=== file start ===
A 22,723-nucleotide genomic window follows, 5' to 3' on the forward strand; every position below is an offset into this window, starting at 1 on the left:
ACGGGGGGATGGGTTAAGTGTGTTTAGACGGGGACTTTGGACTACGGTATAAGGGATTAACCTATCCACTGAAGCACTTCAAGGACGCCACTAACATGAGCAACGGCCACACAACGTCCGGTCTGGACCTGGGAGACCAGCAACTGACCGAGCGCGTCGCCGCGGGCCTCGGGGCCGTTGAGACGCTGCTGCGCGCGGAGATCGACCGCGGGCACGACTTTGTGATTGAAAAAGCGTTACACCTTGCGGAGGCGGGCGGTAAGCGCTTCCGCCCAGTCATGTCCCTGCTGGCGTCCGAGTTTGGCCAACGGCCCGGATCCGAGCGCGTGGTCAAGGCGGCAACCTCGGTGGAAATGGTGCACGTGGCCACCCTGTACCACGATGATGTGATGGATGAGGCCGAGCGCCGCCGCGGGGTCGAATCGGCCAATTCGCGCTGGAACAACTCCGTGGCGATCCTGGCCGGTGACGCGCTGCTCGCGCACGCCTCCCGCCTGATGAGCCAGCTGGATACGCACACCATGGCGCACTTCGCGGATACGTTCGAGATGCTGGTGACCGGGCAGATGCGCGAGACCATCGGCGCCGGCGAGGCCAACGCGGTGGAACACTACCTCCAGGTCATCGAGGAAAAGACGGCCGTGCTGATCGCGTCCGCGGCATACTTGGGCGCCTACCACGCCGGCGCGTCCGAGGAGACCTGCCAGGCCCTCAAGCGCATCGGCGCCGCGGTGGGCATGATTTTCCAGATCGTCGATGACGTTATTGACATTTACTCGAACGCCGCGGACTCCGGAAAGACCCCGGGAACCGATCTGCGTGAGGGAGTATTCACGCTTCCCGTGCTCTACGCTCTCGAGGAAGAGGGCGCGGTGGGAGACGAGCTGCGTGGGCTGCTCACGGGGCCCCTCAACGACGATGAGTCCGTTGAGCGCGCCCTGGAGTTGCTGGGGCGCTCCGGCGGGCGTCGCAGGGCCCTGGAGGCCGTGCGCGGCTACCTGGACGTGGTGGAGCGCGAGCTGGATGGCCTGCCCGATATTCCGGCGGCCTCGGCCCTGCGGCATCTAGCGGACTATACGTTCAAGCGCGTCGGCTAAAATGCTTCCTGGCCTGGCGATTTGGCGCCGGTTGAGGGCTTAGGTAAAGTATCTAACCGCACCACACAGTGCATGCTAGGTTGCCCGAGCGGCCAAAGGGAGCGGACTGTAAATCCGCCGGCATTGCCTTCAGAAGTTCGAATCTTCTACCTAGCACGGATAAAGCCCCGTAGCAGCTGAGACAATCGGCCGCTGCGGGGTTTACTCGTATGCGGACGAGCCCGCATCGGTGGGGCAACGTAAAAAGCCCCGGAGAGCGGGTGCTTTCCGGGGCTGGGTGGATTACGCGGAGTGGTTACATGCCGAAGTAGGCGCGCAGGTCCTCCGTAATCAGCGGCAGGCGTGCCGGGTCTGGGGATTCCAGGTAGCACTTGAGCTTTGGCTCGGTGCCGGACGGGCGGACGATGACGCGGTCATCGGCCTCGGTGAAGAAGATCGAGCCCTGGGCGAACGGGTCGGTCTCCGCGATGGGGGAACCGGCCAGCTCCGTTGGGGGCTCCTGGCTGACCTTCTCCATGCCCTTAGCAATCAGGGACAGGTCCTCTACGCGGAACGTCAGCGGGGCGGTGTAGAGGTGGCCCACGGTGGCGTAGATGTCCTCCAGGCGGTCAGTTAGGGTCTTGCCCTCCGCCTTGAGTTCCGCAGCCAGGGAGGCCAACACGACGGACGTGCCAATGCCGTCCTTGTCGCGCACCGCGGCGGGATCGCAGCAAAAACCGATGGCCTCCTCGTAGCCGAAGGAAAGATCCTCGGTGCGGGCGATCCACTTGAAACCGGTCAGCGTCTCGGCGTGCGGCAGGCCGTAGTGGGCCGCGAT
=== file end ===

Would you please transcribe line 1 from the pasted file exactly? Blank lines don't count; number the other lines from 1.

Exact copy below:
A 22,723-nucleotide genomic window follows, 5' to 3' on the forward strand; every position below is an offset into this window, starting at 1 on the left: